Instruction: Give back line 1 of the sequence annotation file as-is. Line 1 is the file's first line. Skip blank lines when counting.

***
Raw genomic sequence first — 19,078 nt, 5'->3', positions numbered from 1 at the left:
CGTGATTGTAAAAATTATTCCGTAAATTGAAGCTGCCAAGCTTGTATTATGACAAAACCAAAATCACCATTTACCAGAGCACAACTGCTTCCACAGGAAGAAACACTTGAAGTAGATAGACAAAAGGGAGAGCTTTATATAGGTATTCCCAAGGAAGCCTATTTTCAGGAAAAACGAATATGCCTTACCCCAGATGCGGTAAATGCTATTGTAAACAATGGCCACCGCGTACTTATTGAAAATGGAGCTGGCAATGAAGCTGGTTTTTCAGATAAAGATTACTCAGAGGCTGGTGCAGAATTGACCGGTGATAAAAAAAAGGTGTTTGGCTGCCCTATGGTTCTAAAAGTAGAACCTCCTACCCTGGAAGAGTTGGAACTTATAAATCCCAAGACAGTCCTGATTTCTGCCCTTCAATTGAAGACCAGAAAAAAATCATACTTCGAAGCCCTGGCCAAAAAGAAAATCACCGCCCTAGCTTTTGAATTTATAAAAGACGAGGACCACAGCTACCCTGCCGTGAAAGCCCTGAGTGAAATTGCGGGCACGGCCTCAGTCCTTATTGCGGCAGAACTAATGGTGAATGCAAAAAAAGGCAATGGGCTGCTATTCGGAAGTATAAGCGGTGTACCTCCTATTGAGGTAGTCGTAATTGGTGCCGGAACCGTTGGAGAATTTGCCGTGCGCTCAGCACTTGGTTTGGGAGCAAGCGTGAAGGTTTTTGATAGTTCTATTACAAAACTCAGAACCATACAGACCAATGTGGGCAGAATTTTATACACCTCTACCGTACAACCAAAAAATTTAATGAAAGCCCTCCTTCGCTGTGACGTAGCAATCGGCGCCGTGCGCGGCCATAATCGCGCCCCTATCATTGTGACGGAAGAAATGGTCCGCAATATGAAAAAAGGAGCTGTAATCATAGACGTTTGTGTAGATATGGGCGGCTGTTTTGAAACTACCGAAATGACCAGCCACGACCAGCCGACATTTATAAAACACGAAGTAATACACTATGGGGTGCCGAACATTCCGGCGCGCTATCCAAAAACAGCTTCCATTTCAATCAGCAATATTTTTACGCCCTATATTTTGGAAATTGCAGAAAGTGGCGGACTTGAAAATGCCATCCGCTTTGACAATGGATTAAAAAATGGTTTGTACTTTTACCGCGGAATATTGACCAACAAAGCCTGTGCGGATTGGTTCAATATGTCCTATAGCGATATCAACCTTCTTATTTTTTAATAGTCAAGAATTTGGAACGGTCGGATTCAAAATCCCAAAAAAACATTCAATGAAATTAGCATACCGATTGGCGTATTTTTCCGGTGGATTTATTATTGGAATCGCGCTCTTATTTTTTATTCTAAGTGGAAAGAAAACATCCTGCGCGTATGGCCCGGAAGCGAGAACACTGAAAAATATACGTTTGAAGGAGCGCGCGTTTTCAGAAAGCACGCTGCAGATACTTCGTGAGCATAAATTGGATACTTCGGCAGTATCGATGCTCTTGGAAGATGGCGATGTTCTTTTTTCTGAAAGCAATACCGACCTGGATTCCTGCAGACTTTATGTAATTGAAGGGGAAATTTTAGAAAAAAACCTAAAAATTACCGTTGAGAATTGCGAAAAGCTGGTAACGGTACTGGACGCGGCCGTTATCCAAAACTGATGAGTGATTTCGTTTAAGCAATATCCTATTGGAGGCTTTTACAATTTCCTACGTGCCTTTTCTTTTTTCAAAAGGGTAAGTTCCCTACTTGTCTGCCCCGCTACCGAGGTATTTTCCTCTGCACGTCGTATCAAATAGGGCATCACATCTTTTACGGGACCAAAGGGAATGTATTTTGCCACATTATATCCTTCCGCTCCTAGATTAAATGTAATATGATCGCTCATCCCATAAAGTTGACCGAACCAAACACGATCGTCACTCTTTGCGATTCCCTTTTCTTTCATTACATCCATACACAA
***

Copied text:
Raw genomic sequence first — 19,078 nt, 5'->3', positions numbered from 1 at the left: